6 Implementation and deployment considerations ToC Previous Next

6.4 Random number generation ToC Previous Next

Random numbers that meet security needs can be generated by suitable functions that are provided by cryptography libraries. Common random functions such as using rand() provided by the ā€œCā€ standard library do not generate enough entropy. As an alternative, implementers could use the random number generators provided by the Microsoft Windows Crypto library (WinCrypt library) or by OpenSSL. Even the random functions provided in cryptography libraries require a source of entropy to initialize and the required entropy is not always available on embedded devices. PCs can use several individual pieces of information (hardware ids like CPU, Mac, addresses, USB devices, screen resolution, installed software ā€¦) to generate entropy, but embedded devices are built completely identically. Often only the time and maybe a MAC address is left for entropy. These sources of entropy can be guessed or discovered. This makes the embedded devices very vulnerable.

A common mistake is to generate cryptographic keys during the first boot. Thus even the time information is predictable (creation time is stored e.g. in a certificate). Some alternate solutions a vendor might want to consider:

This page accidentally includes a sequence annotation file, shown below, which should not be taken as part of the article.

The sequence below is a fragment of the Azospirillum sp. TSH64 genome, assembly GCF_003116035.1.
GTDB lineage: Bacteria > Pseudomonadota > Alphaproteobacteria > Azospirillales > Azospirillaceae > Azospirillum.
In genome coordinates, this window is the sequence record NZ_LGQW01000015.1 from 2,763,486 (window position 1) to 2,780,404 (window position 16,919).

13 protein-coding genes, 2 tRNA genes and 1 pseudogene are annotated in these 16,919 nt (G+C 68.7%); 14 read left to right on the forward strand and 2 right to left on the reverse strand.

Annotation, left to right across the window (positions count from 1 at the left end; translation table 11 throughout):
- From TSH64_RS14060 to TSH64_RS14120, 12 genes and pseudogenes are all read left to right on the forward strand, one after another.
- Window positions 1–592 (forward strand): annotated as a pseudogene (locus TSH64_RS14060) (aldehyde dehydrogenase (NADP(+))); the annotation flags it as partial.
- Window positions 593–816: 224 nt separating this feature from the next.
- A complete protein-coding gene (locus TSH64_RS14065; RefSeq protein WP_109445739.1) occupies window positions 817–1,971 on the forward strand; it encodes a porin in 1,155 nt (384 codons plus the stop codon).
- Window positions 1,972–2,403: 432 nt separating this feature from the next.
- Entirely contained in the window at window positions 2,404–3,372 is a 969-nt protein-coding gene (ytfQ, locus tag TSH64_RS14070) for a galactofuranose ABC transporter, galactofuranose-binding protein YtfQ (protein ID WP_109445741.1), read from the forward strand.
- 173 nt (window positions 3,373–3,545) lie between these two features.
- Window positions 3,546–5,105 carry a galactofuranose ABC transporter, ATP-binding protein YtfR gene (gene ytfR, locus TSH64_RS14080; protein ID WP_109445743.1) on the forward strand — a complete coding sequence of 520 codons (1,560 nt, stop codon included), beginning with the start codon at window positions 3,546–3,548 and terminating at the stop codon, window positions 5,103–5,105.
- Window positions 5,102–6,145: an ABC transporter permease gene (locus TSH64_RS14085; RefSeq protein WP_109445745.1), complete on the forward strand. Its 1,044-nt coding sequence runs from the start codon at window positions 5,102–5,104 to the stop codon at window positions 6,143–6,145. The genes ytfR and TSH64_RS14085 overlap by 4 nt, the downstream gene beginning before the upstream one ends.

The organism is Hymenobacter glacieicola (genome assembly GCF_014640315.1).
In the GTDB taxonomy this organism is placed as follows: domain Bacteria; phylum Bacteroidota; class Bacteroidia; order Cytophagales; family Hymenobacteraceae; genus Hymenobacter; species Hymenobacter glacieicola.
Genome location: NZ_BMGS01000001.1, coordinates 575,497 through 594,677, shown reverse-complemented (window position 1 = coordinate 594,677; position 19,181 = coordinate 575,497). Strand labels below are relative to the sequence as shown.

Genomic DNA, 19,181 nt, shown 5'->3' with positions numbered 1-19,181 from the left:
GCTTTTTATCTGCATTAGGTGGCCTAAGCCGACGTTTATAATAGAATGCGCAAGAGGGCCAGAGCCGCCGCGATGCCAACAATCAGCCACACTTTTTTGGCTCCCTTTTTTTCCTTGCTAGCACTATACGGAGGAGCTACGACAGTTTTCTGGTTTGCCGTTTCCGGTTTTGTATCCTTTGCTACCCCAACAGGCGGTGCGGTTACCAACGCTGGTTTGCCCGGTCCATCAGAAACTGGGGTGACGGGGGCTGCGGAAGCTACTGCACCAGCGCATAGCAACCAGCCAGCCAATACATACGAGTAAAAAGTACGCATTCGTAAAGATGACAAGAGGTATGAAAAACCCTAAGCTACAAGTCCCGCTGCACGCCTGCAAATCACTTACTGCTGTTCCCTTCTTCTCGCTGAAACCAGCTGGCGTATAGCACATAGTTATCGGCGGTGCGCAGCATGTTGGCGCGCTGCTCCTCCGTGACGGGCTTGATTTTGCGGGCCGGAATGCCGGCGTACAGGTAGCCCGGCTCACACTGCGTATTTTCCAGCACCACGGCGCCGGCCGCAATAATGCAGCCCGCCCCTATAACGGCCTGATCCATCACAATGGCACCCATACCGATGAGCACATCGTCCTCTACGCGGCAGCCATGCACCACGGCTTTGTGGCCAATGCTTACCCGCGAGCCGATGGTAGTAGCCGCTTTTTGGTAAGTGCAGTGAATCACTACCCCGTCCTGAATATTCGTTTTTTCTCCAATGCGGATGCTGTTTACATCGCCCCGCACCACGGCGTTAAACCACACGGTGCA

• Add specific entropy generator hardware when designing embedded devices.
  • Do not generate certificates on embedded devices. Use an external tool or the GDS to generate the certificate and load it onto the device. A problem could still remain for the symmetric keys, as these are normally not created directly during the boot phase; rather they are created when a client connects.
  • Wait long enough until enough entropy information is available. Some operating systems provide hints when they have reached this point.
  • For embedded systems without a good entropy source it may help to store the cryptographic pseudo-random number generator (CPRNG) state, so that it will not produce the same random numbers after every boot. Vendor should ensure that cryptographic functions they use are initialized with suitable entropy and that the generated certificates are not created in a predictable manner.

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